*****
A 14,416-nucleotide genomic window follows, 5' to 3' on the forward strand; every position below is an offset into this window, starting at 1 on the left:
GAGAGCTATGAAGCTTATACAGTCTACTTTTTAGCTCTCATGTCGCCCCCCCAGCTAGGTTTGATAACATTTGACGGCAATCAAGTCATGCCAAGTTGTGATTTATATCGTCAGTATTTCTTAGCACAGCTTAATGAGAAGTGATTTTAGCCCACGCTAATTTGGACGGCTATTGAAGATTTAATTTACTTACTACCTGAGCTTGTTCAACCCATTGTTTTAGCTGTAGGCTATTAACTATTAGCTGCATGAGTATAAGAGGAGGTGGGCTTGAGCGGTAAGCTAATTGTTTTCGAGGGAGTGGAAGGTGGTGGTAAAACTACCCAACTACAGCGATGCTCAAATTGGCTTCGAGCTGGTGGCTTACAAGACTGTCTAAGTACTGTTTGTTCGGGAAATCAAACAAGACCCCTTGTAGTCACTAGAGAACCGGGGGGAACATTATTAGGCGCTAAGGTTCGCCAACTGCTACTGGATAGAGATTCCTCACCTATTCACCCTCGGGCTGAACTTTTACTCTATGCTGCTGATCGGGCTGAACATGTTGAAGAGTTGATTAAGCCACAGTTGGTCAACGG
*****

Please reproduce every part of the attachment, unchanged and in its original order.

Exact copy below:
A 14,416-nucleotide genomic window follows, 5' to 3' on the forward strand; every position below is an offset into this window, starting at 1 on the left:
GAGAGCTATGAAGCTTATACAGTCTACTTTTTAGCTCTCATGTCGCCCCCCCAGCTAGGTTTGATAACATTTGACGGCAATCAAGTCATGCCAAGTTGTGATTTATATCGTCAGTATTTCTTAGCACAGCTTAATGAGAAGTGATTTTAGCCCACGCTAATTTGGACGGCTATTGAAGATTTAATTTACTTACTACCTGAGCTTGTTCAACCCATTGTTTTAGCTGTAGGCTATTAACTATTAGCTGCATGAGTATAAGAGGAGGTGGGCTTGAGCGGTAAGCTAATTGTTTTCGAGGGAGTGGAAGGTGGTGGTAAAACTACCCAACTACAGCGATGCTCAAATTGGCTTCGAGCTGGTGGCTTACAAGACTGTCTAAGTACTGTTTGTTCGGGAAATCAAACAAGACCCCTTGTAGTCACTAGAGAACCGGGGGGAACATTATTAGGCGCTAAGGTTCGCCAACTGCTACTGGATAGAGATTCCTCACCTATTCACCCTCGGGCTGAACTTTTACTCTATGCTGCTGATCGGGCTGAACATGTTGAAGAGTTGATTAAGCCACAGTTGGTCAACGG